How much do impact evaluations (really) help policymaking?
By Guest Author
by Eva Vivalt.
Increasingly rigorous studies have been done on the effects of development programs with the hope that these studies’ results will inform policy decisions.
However, the same program often has different effects in different contexts. There are many different variables that can affect what will happen.
The key question is then: to what extent can we generalize from a research study’s conclusions?
If a policymaker were to decide to implement a program based on the results from impact evaluations, how different could they expect their own project’s results to be?
Recently, I answered this question using data from over 600 studies in international development. The data focused on 20 different types of development programs, from conditional cash transfers to microfinance.
These data were gathered in the course of meta-analyses and systematic reviews by AidGrade, a non-profit research institute I set up in 2012. These data are the ideal data with which to examine this question, because what one needs is a body of evidence on each of many different types of development programs, with all the data collected in the same way.
Many economists would not be surprised that results from impact evaluations of the same type of program varied from context to context. However, several surprising facts stand out:
1) First, the extent of the variation was much greater than expected. In particular, if one tried to use data from the earlier studies to predict the results of later studies, no matter how one tried to model the results or which methods one used to make predictions, it would seem unusual for a prediction to come within 50 percent of the observed value.
2) While we often focus on a few successful projects, most programs are statistically indistinguishable from each other in terms of achieving a particular goal. This means that although studies of two programs might report different results, we cannot be confident that the difference is real; it could just be a fluke.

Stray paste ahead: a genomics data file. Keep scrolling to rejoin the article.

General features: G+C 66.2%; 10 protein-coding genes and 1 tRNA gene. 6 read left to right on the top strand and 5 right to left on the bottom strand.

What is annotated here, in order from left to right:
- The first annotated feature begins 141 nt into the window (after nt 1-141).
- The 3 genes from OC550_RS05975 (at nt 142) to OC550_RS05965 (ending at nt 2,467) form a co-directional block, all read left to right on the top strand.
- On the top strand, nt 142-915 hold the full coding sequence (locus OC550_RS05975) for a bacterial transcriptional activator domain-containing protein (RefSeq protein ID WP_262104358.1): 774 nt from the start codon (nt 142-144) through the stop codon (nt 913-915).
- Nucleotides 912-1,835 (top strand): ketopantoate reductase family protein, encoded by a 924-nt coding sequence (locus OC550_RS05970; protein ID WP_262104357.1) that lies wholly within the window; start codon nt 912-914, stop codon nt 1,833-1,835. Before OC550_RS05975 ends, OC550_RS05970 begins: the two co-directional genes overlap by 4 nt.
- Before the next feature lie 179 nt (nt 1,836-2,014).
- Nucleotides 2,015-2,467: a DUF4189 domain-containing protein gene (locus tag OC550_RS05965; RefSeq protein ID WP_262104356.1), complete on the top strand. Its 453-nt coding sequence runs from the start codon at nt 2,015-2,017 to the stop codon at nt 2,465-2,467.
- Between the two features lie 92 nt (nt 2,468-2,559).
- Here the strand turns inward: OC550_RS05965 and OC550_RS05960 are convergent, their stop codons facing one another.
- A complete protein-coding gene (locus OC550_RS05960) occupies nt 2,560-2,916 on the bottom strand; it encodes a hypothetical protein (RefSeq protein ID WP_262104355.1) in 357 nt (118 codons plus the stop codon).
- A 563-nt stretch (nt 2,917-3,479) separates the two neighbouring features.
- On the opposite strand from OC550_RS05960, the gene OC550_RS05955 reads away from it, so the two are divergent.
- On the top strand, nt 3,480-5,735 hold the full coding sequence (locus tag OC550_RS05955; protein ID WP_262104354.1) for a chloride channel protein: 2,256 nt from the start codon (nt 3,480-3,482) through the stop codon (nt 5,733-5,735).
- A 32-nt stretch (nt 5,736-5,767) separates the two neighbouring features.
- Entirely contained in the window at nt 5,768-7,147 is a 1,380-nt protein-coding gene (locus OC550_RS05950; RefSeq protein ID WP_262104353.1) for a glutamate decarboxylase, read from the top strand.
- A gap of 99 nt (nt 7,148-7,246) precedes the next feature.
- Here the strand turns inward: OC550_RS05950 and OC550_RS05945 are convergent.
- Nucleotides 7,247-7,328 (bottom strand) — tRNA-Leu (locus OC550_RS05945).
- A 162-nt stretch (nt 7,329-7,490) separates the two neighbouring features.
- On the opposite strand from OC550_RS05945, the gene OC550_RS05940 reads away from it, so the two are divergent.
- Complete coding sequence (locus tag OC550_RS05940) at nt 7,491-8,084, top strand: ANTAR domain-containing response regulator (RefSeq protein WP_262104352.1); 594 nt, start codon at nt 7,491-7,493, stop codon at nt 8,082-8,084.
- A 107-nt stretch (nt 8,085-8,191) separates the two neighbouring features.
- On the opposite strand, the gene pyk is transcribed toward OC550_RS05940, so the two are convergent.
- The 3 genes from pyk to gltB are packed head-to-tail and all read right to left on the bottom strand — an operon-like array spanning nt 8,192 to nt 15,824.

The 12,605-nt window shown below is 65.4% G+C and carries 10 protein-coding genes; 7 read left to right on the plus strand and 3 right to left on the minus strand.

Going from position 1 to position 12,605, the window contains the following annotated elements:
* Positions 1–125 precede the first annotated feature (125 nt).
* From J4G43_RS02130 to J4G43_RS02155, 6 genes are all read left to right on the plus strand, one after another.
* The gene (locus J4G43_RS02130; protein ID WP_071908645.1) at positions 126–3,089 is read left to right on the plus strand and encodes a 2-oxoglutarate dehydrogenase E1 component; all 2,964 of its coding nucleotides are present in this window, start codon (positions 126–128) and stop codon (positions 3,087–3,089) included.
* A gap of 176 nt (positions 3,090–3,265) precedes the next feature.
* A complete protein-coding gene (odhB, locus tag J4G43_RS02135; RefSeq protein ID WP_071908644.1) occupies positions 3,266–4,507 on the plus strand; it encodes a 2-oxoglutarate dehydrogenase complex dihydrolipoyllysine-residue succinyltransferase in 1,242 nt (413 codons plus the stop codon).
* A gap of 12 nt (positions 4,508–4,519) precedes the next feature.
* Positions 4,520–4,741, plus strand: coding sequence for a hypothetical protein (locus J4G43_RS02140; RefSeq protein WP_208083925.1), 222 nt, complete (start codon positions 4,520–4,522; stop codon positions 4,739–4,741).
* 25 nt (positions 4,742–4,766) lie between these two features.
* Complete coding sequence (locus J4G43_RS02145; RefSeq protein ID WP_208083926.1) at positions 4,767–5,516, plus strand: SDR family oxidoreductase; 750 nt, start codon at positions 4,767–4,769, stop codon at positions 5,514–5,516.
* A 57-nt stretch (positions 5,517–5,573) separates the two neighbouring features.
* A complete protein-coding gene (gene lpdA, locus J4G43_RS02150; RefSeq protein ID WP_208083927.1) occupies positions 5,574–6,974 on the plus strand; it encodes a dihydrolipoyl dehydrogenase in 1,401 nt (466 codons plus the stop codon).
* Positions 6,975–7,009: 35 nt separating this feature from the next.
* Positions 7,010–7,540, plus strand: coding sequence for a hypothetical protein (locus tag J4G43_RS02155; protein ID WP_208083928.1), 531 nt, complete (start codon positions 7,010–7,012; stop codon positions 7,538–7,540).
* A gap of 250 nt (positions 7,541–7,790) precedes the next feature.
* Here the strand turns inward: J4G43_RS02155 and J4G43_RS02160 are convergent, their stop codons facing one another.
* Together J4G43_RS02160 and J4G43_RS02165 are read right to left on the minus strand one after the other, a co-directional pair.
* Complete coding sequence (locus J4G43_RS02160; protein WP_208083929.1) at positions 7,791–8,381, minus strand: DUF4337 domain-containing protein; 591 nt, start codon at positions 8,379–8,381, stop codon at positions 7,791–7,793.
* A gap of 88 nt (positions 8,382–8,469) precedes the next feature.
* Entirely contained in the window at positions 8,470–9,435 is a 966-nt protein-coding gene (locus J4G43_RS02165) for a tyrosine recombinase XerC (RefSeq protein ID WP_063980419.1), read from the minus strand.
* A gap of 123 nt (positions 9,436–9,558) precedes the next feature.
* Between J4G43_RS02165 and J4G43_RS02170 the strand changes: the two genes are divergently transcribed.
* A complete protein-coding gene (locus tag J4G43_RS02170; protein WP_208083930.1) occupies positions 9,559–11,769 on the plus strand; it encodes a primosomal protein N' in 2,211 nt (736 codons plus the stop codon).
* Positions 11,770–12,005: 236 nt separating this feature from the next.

3) Research studies seem to “run away from each other” in terms of the outcomes that they study. Very few papers on a particular intervention have more than a couple of outcomes in common with any other paper on the same intervention. This makes sense from a research incentives angle: everybody wants to write the first paper on a topic, as it will likely publish better. However, this poses a great problem for the discipline, as the only way we can come to generalizable conclusions is by studying the same thing over and over again.
Since we see that there is a lot of variation in the effects of a type of program, a natural question is how policymakers and technical advisors interpret the evidence that an impact evaluation produces.
For example, if results appear very heterogeneous and people are overly optimistic, they would tend to prefer those types of programs that have had a wider range of effects.
There is also the issue of how policymakers, practitioners and researchers aggregate information from studies done in different contexts. I am currently working on another set of papers to answer these questions.
As researchers, we can do a lot more to provide better evidence to inform policy, including coordinating, replicating, building models that explain disperse results, and being humble and transparent about the limitations of any one single study.
Eva Vivalt is a Visiting Assistant Professor at Stanford, Lecturer (i.e. Assistant Professor) at Australian National University, and the founder of AidGrade, a non-profit research institute that gathers and synthesizes data from impact evaluations. She has a Ph.D. in Economics and an M.A. in Mathematics from the University of California, Berkeley and spent two years as a Young Professional at the World Bank, where she worked in the Development Economics Research Group.
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